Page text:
PROJECT 1

Hamilton, Scotland

Renewable Energy Power Plant

Synergy World Power (SWP) is developing a 27.5 MW waste to energy project in South Lanarkshire, Scotland.
The Energy Centre will consume 300,000 tonnes per year of pre-prepared Solid Recovered Fuel, SRF, or Refuse Derived Fuel (RDF) processed from commercial industrial and municipal sources, destined for land-fill.
The power plant will generate 27.5 MW of clean electrical energy using SWP’s patent pending LoNOx technology.
The site which is near Hamilton has extant permission for a waste to energy facility.
SWP’s technology offers reliable, environmentally friendly, power plants that use conventional steam turbines as prime movers for electrical generation. The air-fed rotary-kiln gasification system offers many advantages over pyrolysis or incineration for the thermal treatment of Municipal Solid Waste, MSW, or its derivatives. Advantages of SWP’s technology include very low emissions, improved efficiency compared to incineration producing heat for conversion into electrical energy and a non-hazardous sintered solid residue suitable for construction fill.

PROJECT 2

Whitecross, Scotland

Integrated Waste to Energy and Plastics to Liquid Fuels Facility

Synergy World Power (SWP) is developing waste to energy and plastics to liquid fuels project near Whitecross, Scotland.
The Energy Centre will consume over 325,0000 tonnes per year of pre-prepared Solid Recovered Fuel (SRF)/ Refuse Derived Fuel (RDF) and selected plastics processed from commercial industrial and municipal sources, destined for land-fill. The power plant is to be located on a former industrial complex and will generate 27.5 MW of clean electrical energy using SWP’s patent pending LoNOx technology. The technology provides reliable, environmentally friendly, power plants that use conventional steam turbines as prime movers for electrical generation.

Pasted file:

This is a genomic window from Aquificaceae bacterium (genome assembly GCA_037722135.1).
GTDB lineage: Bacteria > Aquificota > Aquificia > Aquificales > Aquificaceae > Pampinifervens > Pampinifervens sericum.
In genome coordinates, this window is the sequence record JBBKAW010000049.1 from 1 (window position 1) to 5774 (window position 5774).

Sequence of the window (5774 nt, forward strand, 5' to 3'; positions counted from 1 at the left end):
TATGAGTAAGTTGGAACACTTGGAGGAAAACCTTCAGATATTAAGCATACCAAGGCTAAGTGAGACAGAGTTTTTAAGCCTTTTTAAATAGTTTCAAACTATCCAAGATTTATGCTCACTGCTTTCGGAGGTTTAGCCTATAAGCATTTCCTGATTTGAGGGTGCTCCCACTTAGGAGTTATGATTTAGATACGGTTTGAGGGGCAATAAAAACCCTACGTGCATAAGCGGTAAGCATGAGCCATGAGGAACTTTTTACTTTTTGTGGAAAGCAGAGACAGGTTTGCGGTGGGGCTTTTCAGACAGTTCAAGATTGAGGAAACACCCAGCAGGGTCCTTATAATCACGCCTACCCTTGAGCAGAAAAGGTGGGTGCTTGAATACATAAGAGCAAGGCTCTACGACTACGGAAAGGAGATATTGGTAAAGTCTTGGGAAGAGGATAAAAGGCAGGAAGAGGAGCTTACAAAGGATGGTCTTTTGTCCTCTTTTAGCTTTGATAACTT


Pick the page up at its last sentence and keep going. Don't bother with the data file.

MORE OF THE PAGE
The rotary kiln gasification WTE power plant will use approximately 900 t/d of SRF or RDF. The plant will generate 27.5 MW of renewable electrical power from the biomass components of sorted municipal and commercial solid waste.
In addition the PTLF plant will use a thermo-catalytic pyrolysis process to convert an of average of 100 tonnes per day of selected plastics to liquid fuels such as diesel and naphtha (a component of petrol). This process also produces a fuel gas that will be used for heating and power generation for the plant, as well as a char fuel that can be used by the WtE gasifiers.